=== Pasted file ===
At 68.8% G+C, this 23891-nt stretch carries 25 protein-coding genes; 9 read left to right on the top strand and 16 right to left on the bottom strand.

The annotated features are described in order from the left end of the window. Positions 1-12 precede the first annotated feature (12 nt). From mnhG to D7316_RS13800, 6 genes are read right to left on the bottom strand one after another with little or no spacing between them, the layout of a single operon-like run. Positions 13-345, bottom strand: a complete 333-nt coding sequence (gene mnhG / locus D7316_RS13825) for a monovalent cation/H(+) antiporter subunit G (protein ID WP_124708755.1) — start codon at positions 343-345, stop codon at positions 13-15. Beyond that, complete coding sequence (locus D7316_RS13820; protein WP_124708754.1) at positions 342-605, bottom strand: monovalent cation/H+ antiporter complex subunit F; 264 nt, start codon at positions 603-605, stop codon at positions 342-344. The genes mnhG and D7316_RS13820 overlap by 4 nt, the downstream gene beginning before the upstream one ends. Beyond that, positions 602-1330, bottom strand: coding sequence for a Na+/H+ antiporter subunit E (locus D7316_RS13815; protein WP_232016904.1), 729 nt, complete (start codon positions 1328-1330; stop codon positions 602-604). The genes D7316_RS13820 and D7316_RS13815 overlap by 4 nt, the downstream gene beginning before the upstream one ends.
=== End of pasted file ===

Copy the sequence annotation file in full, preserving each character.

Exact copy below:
At 68.8% G+C, this 23891-nt stretch carries 25 protein-coding genes; 9 read left to right on the top strand and 16 right to left on the bottom strand.

The annotated features are described in order from the left end of the window. Positions 1-12 precede the first annotated feature (12 nt). From mnhG to D7316_RS13800, 6 genes are read right to left on the bottom strand one after another with little or no spacing between them, the layout of a single operon-like run. Positions 13-345, bottom strand: a complete 333-nt coding sequence (gene mnhG / locus D7316_RS13825) for a monovalent cation/H(+) antiporter subunit G (protein ID WP_124708755.1) — start codon at positions 343-345, stop codon at positions 13-15. Beyond that, complete coding sequence (locus D7316_RS13820; protein WP_124708754.1) at positions 342-605, bottom strand: monovalent cation/H+ antiporter complex subunit F; 264 nt, start codon at positions 603-605, stop codon at positions 342-344. The genes mnhG and D7316_RS13820 overlap by 4 nt, the downstream gene beginning before the upstream one ends. Beyond that, positions 602-1330, bottom strand: coding sequence for a Na+/H+ antiporter subunit E (locus D7316_RS13815; protein WP_232016904.1), 729 nt, complete (start codon positions 1328-1330; stop codon positions 602-604). The genes D7316_RS13820 and D7316_RS13815 overlap by 4 nt, the downstream gene beginning before the upstream one ends.